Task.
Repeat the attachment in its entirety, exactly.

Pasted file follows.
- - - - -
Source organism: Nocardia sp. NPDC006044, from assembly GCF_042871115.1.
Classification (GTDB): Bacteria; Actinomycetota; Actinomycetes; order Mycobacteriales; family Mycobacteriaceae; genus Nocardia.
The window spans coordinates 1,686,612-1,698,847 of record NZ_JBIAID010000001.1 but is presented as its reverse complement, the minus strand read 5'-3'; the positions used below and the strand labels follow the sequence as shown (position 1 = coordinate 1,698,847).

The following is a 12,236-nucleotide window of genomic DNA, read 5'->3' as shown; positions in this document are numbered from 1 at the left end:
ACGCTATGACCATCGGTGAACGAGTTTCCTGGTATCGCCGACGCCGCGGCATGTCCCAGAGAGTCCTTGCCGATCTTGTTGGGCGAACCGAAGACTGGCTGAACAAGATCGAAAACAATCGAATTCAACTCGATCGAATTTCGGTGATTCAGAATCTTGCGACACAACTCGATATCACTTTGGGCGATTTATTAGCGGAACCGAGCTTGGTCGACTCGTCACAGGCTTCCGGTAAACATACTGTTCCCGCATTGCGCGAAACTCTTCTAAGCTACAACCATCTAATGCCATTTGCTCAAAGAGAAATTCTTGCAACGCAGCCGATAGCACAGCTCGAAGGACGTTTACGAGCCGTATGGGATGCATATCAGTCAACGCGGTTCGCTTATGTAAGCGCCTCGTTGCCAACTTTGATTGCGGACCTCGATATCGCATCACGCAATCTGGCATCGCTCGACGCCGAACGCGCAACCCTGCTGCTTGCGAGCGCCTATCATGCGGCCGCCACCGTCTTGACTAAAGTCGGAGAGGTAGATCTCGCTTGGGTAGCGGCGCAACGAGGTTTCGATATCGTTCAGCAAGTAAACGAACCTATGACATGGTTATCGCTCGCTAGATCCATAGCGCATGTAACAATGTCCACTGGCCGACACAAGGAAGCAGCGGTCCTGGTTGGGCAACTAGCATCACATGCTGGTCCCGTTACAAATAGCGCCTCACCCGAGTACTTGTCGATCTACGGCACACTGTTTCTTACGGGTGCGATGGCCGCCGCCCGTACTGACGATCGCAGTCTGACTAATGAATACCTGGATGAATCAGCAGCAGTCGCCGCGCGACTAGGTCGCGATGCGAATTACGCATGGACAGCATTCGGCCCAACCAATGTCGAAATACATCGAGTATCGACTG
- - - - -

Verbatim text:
Source organism: Nocardia sp. NPDC006044, from assembly GCF_042871115.1.
Classification (GTDB): Bacteria; Actinomycetota; Actinomycetes; order Mycobacteriales; family Mycobacteriaceae; genus Nocardia.
The window spans coordinates 1,686,612-1,698,847 of record NZ_JBIAID010000001.1 but is presented as its reverse complement, the minus strand read 5'-3'; the positions used below and the strand labels follow the sequence as shown (position 1 = coordinate 1,698,847).

The following is a 12,236-nucleotide window of genomic DNA, read 5'->3' as shown; positions in this document are numbered from 1 at the left end:
ACGCTATGACCATCGGTGAACGAGTTTCCTGGTATCGCCGACGCCGCGGCATGTCCCAGAGAGTCCTTGCCGATCTTGTTGGGCGAACCGAAGACTGGCTGAACAAGATCGAAAACAATCGAATTCAACTCGATCGAATTTCGGTGATTCAGAATCTTGCGACACAACTCGATATCACTTTGGGCGATTTATTAGCGGAACCGAGCTTGGTCGACTCGTCACAGGCTTCCGGTAAACATACTGTTCCCGCATTGCGCGAAACTCTTCTAAGCTACAACCATCTAATGCCATTTGCTCAAAGAGAAATTCTTGCAACGCAGCCGATAGCACAGCTCGAAGGACGTTTACGAGCCGTATGGGATGCATATCAGTCAACGCGGTTCGCTTATGTAAGCGCCTCGTTGCCAACTTTGATTGCGGACCTCGATATCGCATCACGCAATCTGGCATCGCTCGACGCCGAACGCGCAACCCTGCTGCTTGCGAGCGCCTATCATGCGGCCGCCACCGTCTTGACTAAAGTCGGAGAGGTAGATCTCGCTTGGGTAGCGGCGCAACGAGGTTTCGATATCGTTCAGCAAGTAAACGAACCTATGACATGGTTATCGCTCGCTAGATCCATAGCGCATGTAACAATGTCCACTGGCCGACACAAGGAAGCAGCGGTCCTGGTTGGGCAACTAGCATCACATGCTGGTCCCGTTACAAATAGCGCCTCACCCGAGTACTTGTCGATCTACGGCACACTGTTTCTTACGGGTGCGATGGCCGCCGCCCGTACTGACGATCGCAGTCTGACTAATGAATACCTGGATGAATCAGCAGCAGTCGCCGCGCGACTAGGTCGCGATGCGAATTACGCATGGACAGCATTCGGCCCAACCAATGTCGAAATACATCGAGTATCGACTG